That’s all changed. Old Burns is gone, clearing a beginner-friendly skiway. Deer Valley used parts from Burns to lengthen Snowflake all the way to the base. They then moved the existing carpets looker’s left, along the old Burns line. A series of four progression carpets now climb the incline.
New Burns serves an entirely different purpose from Old Burns. Rather than simply hauling beginners up Wide West, as the old lift did, it transports them up to the Deer Hollow trail, which they can then ski down to Mountaineer Express to access the Little Baldy Peak pod. Prior to this change, beginners had no easy way to access Little Baldy – they had to either ride the Carpenter high-speed quad to the summit of Bald Eagle Mountain and take the Big Stick and Little Stick trails to Deer Hollow; ride Silver Lake Express and ski down to the Crown Point triple and then up to blue-square Kimberly and green-circle Navigator; or catch a ride over to the Jordanelle ticket office and ride the gondola up. Mostly, they didn’t do that, and since that terrain holds less appeal to more advanced skiers, it was largely underutilized.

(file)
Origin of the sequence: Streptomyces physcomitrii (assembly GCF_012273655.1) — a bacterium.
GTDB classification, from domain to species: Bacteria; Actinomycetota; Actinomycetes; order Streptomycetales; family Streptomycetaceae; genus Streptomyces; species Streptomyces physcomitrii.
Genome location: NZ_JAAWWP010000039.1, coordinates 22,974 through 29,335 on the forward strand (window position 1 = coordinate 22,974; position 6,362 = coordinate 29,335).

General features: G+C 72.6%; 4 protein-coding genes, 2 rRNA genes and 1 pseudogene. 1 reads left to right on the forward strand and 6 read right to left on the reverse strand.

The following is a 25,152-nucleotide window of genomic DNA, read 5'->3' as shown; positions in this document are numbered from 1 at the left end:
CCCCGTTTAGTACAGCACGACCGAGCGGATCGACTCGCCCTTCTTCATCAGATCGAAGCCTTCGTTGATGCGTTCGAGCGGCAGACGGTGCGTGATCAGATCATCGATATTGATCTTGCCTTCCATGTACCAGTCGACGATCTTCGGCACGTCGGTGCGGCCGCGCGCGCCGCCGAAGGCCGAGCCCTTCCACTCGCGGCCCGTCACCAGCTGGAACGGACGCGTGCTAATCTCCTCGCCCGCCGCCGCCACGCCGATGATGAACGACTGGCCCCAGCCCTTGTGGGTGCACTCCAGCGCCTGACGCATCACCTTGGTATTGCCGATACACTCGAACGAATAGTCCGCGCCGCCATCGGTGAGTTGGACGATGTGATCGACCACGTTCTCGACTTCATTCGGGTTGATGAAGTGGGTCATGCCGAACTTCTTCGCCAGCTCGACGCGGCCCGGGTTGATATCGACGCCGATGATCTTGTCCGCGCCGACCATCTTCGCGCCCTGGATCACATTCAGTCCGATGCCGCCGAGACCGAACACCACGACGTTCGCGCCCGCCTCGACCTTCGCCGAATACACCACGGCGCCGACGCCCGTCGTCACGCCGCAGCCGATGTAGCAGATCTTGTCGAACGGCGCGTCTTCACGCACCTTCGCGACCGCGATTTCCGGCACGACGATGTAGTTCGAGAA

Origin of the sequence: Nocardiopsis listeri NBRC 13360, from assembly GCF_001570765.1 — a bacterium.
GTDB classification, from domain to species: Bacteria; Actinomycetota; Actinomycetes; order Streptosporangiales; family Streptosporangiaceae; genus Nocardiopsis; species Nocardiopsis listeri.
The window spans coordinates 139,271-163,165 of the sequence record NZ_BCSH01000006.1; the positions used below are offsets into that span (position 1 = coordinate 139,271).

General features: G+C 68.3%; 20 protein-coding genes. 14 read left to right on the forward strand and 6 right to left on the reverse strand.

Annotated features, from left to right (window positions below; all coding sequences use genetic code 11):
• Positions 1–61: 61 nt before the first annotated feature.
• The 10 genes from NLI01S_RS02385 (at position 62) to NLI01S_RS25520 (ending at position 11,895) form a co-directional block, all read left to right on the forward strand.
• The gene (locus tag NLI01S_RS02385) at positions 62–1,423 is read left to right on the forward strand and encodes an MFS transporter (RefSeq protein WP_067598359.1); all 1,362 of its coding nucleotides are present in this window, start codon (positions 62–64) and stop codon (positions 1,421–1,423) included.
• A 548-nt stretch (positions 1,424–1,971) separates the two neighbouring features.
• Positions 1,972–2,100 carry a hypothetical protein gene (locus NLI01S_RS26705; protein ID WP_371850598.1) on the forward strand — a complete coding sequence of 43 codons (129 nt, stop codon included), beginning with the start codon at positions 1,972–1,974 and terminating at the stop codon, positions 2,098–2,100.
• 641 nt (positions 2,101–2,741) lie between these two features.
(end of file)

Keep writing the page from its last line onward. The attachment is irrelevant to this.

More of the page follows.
Bennett admitted that New Burns is mostly a transit lift to get skiers up to the Little Baldy terrain. Skiers can lap Gnat’s Eye, but it’s a narrow and not very interesting trail, and so most don’t. But as another brick in Palace DV, the lift accomplishes exactly what it’s supposed to. And it’s a gorgeous machine:
I suspect, however, that Burns is simply an anchor for Deer Valley’s far larger proposed redevelopment of its Snow Park Base area. Right now, skiers arrive to parking lots, as they do in most of U.S. America, and walk up to a handful of base buildings and a pair of high-speed quads. It’s an bland entrance to a remarkable ski resort:
Deer Valley would cover these parking lots with a ski-in-ski-out mixed-use village. Cars would go underground. Retail, restaurants, residences, and rental units would rise above pedestrian streets. Carpenter and Silver Lake would extend into the village, the former replaced by a new high-speed quad or six-pack, the latter by a gondola:
Here’s a clearer image of where the lifts could sit in relation to their current load points: